How to Establish an Effective Working Relationship with an Editor
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Remember when email was a writer’s boon? The ability to zap over a finished manuscript on its due date, as opposed to subjecting the finished manuscript to the uncertainties of the postal service or even an express delivery service days before the due date, was a writer’s heaven. No more worrying about envelopes, zip codes, stamps, or delivery charges.

Increased Productivity, Increased Expectations

Whether you completed the assignment well before submission time or were scrambling right up to the last minute, zapping your piece through cyberspace represented the ultimate completion and instant gratification for both sender and receiver.

As with all productivity gains that follow the introduction of new technology, what quickly follows with most major advances in communications is all too predictable. When you only had a typewriter, with which you could generate correspondence at a rather slow pace, you and others working with you gauged your expectations accordingly.

With the introduction of the PC, which allowed users to generate thousands of pieces of correspondence with a few keystrokes, everyone’s expectations as to how much could and should be done within a given time frame rose dramatically. And make no mistake, once a higher level of technology-induced expectations takes hold, it never retreats.

Impacting Relationships

Today the speed of communication impacts every aspect of relationships between publishers and editor/writers, and between publishers, editors, or writers and any outside party awaiting the work. For simplicity, we’ll simply address that party as the client. While tens of thousands of words can be zapped from one location on earth to another in seconds, the speed of transmitting the written word has no relationship to the effectiveness of the writing.

Sure, gathering and checking facts is easier because of powerful Internet search engines. Likewise, writers and editors have an easier time identifying potential sources, assembling bibliographies, and even producing a roster of useful websites should such information be applicable to the piece in development. Even post-production work is accomplished more quickly by use of grammar checkers, spell checkers, thesauruses, and electronic indexers.

The writing and editing itself still proceeds in the old fashioned way, one word at a time, according to a pre-established assignment or mission to accomplish a predetermined objective.

Mastering Relationship Dynamics

If you find yourself increasingly facing unrealistic or rather stringent editorial demands, the first order of business is to examine your relationships with clients. The way a first assignment unfolds often dictates the qualities of the relationship during subsequent assignments.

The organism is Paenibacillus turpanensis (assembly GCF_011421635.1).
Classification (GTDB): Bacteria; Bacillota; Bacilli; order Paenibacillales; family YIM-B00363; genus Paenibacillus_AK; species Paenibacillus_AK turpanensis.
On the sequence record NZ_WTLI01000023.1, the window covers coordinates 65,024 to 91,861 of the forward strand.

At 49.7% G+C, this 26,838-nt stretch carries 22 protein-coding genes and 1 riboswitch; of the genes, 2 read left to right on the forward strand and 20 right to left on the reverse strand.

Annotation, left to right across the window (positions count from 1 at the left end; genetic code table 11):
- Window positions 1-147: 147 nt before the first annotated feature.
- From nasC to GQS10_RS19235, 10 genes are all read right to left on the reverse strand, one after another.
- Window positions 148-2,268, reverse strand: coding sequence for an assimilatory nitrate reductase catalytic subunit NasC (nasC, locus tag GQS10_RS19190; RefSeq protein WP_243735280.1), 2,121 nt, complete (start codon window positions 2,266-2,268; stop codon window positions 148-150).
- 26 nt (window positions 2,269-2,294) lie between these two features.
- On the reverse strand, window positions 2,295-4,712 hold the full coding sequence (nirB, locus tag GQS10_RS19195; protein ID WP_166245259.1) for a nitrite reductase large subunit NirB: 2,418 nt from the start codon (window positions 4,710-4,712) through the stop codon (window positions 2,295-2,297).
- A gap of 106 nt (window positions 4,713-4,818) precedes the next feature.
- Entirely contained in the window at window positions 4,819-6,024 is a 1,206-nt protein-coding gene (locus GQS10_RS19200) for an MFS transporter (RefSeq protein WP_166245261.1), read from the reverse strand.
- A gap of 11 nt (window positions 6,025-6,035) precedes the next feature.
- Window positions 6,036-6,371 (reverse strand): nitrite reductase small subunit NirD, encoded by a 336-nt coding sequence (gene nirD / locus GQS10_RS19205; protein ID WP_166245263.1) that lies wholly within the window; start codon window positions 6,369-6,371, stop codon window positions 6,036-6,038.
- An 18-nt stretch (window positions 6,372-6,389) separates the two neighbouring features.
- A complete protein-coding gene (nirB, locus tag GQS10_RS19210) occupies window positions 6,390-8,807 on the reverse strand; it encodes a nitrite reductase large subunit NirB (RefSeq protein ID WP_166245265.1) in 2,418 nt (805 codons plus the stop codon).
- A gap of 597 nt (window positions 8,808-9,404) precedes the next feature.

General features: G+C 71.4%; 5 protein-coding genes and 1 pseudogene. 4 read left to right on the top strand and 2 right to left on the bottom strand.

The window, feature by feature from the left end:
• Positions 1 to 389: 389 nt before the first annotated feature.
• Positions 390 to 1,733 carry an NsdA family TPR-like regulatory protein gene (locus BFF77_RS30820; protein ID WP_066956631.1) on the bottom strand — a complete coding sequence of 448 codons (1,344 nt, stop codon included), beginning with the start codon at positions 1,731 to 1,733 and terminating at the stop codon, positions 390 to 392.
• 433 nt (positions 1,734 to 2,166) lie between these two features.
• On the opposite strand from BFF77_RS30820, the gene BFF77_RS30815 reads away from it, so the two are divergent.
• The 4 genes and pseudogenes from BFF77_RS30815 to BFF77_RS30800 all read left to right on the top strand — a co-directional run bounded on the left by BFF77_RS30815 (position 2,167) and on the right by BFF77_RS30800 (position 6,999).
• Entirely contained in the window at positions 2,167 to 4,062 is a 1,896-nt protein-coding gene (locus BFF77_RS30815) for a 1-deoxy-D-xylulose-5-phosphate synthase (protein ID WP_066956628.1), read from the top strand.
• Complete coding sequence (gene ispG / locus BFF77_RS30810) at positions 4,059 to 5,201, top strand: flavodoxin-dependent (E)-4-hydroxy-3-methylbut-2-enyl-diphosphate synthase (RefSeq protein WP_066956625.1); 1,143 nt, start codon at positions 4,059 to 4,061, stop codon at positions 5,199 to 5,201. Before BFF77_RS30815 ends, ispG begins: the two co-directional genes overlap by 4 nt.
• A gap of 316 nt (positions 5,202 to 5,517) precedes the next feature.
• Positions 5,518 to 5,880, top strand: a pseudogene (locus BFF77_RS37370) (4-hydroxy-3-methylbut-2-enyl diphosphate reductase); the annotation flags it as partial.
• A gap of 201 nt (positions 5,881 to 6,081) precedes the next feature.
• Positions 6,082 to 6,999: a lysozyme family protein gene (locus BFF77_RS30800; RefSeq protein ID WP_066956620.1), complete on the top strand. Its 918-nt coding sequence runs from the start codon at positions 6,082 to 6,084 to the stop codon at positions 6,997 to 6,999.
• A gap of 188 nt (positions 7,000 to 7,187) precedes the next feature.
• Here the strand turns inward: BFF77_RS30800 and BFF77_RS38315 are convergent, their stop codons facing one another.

If you were summoned by a client in a rush, that client may be in a rush when issuing future assignments. Even among clients who are not in a rush, who issue initial assignments with reasonable due dates, subsequent assignments are not likely to involve more generous terms and lengthier due dates. If anything, the opposite occurs.

Paradoxically, the more admirably you perform and the more a client comes to rely on your services, the greater the chances that you will be called upon to handle more challenging assignments with ever shrinking time frames. Seemingly, your reward for being responsive, efficient, and willing to go the extra mile is to get more of the same. And who are you to resist?

During the First Encounter

As a writer/editor, even one with highly established credentials, you recognize that the client can call on many others with writing and editorial skills. Will you risk making waves? How do you maintain effective professional relationships with clients, negotiate challenging, lucrative and reasonable assignments while staying productive, competitive, balanced and happy?

Recognizing that the nature of relationships between clients and editorial service providers are often established during the first encounter, strive to ensure that you initiate your relationships on the proper footing. This requires a special blend of assertiveness, professionalism, empathy, and good business practice.

How to Establish an Effective Working Relationship with an Editor


Jeff Davidson Bio

Jeff Davidson

Jeff Davidson, aka The Work-Life Balance Expert®, offers keynote presentations and workshops on creating work-life balance, managing the pace with grace, and thriving in a hyper-accelerated world. Jeff is the leading personal brand in speaking, writing, and reflecting on work-life balance issues, and he has a passion for speaking to organizations who want to help their employees make rapid progress in this arena. He has spoken to Fortune 50 companies such as IBM, Cardinal Health Group, Lockheed, American Express, Wells Fargo, and Westinghouse.

Jeff is the author of Breathing Space, Simpler Living,and The 60-Second Organizer. Jeff’s books have been published in 19 languages including Arabic, Chinese, Japanese, Malay, Turkish, and Russian; have been featured in 68 of the top 75 American newspapers; and promoted in Time Magazine and the Wall Street Journal.

About John Kremer

John Kremer is author of 1001 Ways to Market Your Books, the Relationships Matter Marketing program, and many other books and reports on book marketing, Internet marketing, social media, and book publicity. — .


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